Saturday, 14 June 2014
It was a warm evening, I'd spent an arduous afternoon on a park bench with my book and I didn't feel like going home, so I treated myself to a Italian-mamma sized icecream for a healthy dinner (pistachios are protein-packed, right?) and took myself off to a late movie.
I was curious to see Day of the Flowers as it's Carlos Acosta's film debut - although sadly, he only does a bit of light salsa-twirling. He's okay, his part wasn't exactly demanding. He plays a dance teacher who works as a part-time tour guide ... in fact, pretty much what he might well have been doing in real life had he not become an international ballet star.
The movie is a bit of a dog's dinner, but the budget clearly didn't run to rewrites. Two Glaswegian sisters, from feisty Scottish lassies central casting - hire two and the boyfriend in a kilt comes free - take their lefty dad's ashes to scatter them in Cuba. So, yes, it's a bad holiday rom-com except that there's a more interesting darker side of the movie - clumsily grafted on - addressing the poverty that forces the locals to prey on tourists.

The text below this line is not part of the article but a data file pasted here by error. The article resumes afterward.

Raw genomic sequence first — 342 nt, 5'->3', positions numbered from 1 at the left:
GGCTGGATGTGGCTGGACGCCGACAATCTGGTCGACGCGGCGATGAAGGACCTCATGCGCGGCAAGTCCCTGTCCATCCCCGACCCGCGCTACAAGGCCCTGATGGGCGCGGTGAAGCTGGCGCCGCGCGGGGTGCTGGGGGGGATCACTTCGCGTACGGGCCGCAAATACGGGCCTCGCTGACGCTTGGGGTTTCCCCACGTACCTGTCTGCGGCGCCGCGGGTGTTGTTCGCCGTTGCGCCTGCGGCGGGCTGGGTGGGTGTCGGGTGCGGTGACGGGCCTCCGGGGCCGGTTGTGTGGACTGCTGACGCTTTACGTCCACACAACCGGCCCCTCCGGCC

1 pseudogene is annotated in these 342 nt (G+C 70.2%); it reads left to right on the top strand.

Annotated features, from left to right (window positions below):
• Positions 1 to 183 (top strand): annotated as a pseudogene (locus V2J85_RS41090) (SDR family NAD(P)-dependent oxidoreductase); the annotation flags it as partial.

The saving grace, of course, is Cuba - which is the real star of the film. It was filmed mostly in Havana (though it's supposed to be Trinidad de Cuba). Anyone who has ever been there leaves a part of their heart behind. Of course, it's poverty that fuels the spontaneous hospitality with which families invite you back to their homes ... it's private enterprise, but their warmth and Cuban graciousness is genuine. I went on a package tour. And ended up at a meeting of the Committee for the Defense of the Revolution in someone's front room. (It's like Neighbourhood Watch.With a nasty bite.)
As for the day on the beach, when I was robbed of everything, including my shoes ... and walked barefoot back to my hotel in only my swimsuit (and that's a sight, I promise you) ... well, it was done with such charm that I had to laugh.
It was one of the best holidays I've ever had.